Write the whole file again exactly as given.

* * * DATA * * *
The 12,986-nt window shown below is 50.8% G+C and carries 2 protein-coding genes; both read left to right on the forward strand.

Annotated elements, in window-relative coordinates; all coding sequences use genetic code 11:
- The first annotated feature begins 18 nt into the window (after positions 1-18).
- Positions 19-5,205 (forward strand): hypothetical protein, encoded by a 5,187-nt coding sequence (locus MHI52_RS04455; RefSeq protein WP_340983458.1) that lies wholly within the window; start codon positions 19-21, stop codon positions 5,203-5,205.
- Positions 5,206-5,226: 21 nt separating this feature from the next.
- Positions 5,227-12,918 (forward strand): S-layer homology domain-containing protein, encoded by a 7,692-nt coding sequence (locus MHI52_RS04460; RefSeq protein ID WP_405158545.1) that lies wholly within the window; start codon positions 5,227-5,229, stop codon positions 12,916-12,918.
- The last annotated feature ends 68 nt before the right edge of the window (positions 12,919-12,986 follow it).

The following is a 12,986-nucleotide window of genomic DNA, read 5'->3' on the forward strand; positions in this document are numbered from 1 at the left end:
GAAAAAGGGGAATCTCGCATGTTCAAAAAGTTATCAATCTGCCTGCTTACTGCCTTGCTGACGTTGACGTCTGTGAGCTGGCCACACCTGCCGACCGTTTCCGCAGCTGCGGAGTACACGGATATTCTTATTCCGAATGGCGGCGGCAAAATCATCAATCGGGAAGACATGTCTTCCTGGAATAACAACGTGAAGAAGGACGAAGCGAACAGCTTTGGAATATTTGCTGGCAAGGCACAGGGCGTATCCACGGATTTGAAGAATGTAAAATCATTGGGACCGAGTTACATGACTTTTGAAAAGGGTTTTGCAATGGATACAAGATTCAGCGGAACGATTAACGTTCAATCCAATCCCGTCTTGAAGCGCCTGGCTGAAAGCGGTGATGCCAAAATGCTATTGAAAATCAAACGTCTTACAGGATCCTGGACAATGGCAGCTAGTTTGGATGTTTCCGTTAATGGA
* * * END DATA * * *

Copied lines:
The 12,986-nt window shown below is 50.8% G+C and carries 2 protein-coding genes; both read left to right on the forward strand.

Annotated elements, in window-relative coordinates; all coding sequences use genetic code 11:
- The first annotated feature begins 18 nt into the window (after positions 1-18).
- Positions 19-5,205 (forward strand): hypothetical protein, encoded by a 5,187-nt coding sequence (locus MHI52_RS04455; RefSeq protein WP_340983458.1) that lies wholly within the window; start codon positions 19-21, stop codon positions 5,203-5,205.
- Positions 5,206-5,226: 21 nt separating this feature from the next.
- Positions 5,227-12,918 (forward strand): S-layer homology domain-containing protein, encoded by a 7,692-nt coding sequence (locus MHI52_RS04460; RefSeq protein ID WP_405158545.1) that lies wholly within the window; start codon positions 5,227-5,229, stop codon positions 12,916-12,918.
- The last annotated feature ends 68 nt before the right edge of the window (positions 12,919-12,986 follow it).

The following is a 12,986-nucleotide window of genomic DNA, read 5'->3' on the forward strand; positions in this document are numbered from 1 at the left end:
GAAAAAGGGGAATCTCGCATGTTCAAAAAGTTATCAATCTGCCTGCTTACTGCCTTGCTGACGTTGACGTCTGTGAGCTGGCCACACCTGCCGACCGTTTCCGCAGCTGCGGAGTACACGGATATTCTTATTCCGAATGGCGGCGGCAAAATCATCAATCGGGAAGACATGTCTTCCTGGAATAACAACGTGAAGAAGGACGAAGCGAACAGCTTTGGAATATTTGCTGGCAAGGCACAGGGCGTATCCACGGATTTGAAGAATGTAAAATCATTGGGACCGAGTTACATGACTTTTGAAAAGGGTTTTGCAATGGATACAAGATTCAGCGGAACGATTAACGTTCAATCCAATCCCGTCTTGAAGCGCCTGGCTGAAAGCGGTGATGCCAAAATGCTATTGAAAATCAAACGTCTTACAGGATCCTGGACAATGGCAGCTAGTTTGGATGTTTCCGTTAATGGA